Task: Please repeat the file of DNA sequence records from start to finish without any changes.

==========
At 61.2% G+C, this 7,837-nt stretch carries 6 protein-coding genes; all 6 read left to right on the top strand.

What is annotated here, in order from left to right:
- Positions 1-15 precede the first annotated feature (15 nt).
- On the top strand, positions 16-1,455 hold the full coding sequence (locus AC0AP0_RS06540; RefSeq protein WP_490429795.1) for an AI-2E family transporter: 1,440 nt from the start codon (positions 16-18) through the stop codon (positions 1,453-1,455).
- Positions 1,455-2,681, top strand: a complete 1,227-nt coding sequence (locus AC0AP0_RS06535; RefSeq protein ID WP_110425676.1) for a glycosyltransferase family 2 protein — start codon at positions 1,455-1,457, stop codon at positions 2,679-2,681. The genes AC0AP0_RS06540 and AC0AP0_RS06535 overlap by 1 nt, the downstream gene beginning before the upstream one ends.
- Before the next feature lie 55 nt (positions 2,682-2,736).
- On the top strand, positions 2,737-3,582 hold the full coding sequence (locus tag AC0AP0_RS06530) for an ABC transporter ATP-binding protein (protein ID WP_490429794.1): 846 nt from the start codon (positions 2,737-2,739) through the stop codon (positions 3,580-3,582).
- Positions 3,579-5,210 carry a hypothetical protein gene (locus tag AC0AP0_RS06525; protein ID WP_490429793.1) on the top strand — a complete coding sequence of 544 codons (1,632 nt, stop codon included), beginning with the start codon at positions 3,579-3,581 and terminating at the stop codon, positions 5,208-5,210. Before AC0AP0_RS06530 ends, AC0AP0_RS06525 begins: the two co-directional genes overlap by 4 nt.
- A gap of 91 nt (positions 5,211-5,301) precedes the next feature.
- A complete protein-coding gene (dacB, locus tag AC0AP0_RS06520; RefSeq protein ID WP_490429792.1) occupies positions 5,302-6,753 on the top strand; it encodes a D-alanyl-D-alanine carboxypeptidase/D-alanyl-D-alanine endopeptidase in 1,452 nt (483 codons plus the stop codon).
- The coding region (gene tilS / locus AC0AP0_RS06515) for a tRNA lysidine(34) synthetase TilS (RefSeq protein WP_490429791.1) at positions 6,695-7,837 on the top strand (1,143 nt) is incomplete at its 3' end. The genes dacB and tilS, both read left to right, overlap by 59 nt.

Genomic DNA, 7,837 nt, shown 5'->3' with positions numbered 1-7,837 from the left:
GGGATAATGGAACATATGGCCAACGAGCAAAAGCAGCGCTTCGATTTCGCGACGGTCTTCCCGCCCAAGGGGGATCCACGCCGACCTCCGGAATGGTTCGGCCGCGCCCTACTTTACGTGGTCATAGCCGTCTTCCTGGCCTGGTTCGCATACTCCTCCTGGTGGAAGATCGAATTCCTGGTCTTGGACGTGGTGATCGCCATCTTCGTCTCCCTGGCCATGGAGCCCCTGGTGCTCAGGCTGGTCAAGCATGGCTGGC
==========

At 61.2% G+C, this 7,837-nt stretch carries 6 protein-coding genes; all 6 read left to right on the top strand.

What is annotated here, in order from left to right:
- Positions 1-15 precede the first annotated feature (15 nt).
- On the top strand, positions 16-1,455 hold the full coding sequence (locus AC0AP0_RS06540; RefSeq protein WP_490429795.1) for an AI-2E family transporter: 1,440 nt from the start codon (positions 16-18) through the stop codon (positions 1,453-1,455).
- Positions 1,455-2,681, top strand: a complete 1,227-nt coding sequence (locus AC0AP0_RS06535; RefSeq protein ID WP_110425676.1) for a glycosyltransferase family 2 protein — start codon at positions 1,455-1,457, stop codon at positions 2,679-2,681. The genes AC0AP0_RS06540 and AC0AP0_RS06535 overlap by 1 nt, the downstream gene beginning before the upstream one ends.
- Before the next feature lie 55 nt (positions 2,682-2,736).
- On the top strand, positions 2,737-3,582 hold the full coding sequence (locus tag AC0AP0_RS06530) for an ABC transporter ATP-binding protein (protein ID WP_490429794.1): 846 nt from the start codon (positions 2,737-2,739) through the stop codon (positions 3,580-3,582).
- Positions 3,579-5,210 carry a hypothetical protein gene (locus tag AC0AP0_RS06525; protein ID WP_490429793.1) on the top strand — a complete coding sequence of 544 codons (1,632 nt, stop codon included), beginning with the start codon at positions 3,579-3,581 and terminating at the stop codon, positions 5,208-5,210. Before AC0AP0_RS06530 ends, AC0AP0_RS06525 begins: the two co-directional genes overlap by 4 nt.
- A gap of 91 nt (positions 5,211-5,301) precedes the next feature.
- A complete protein-coding gene (dacB, locus tag AC0AP0_RS06520; RefSeq protein ID WP_490429792.1) occupies positions 5,302-6,753 on the top strand; it encodes a D-alanyl-D-alanine carboxypeptidase/D-alanyl-D-alanine endopeptidase in 1,452 nt (483 codons plus the stop codon).
- The coding region (gene tilS / locus AC0AP0_RS06515) for a tRNA lysidine(34) synthetase TilS (RefSeq protein WP_490429791.1) at positions 6,695-7,837 on the top strand (1,143 nt) is incomplete at its 3' end. The genes dacB and tilS, both read left to right, overlap by 59 nt.

Genomic DNA, 7,837 nt, shown 5'->3' with positions numbered 1-7,837 from the left:
GGGATAATGGAACATATGGCCAACGAGCAAAAGCAGCGCTTCGATTTCGCGACGGTCTTCCCGCCCAAGGGGGATCCACGCCGACCTCCGGAATGGTTCGGCCGCGCCCTACTTTACGTGGTCATAGCCGTCTTCCTGGCCTGGTTCGCATACTCCTCCTGGTGGAAGATCGAATTCCTGGTCTTGGACGTGGTGATCGCCATCTTCGTCTCCCTGGCCATGGAGCCCCTGGTGCTCAGGCTGGTCAAGCATGGCTGGC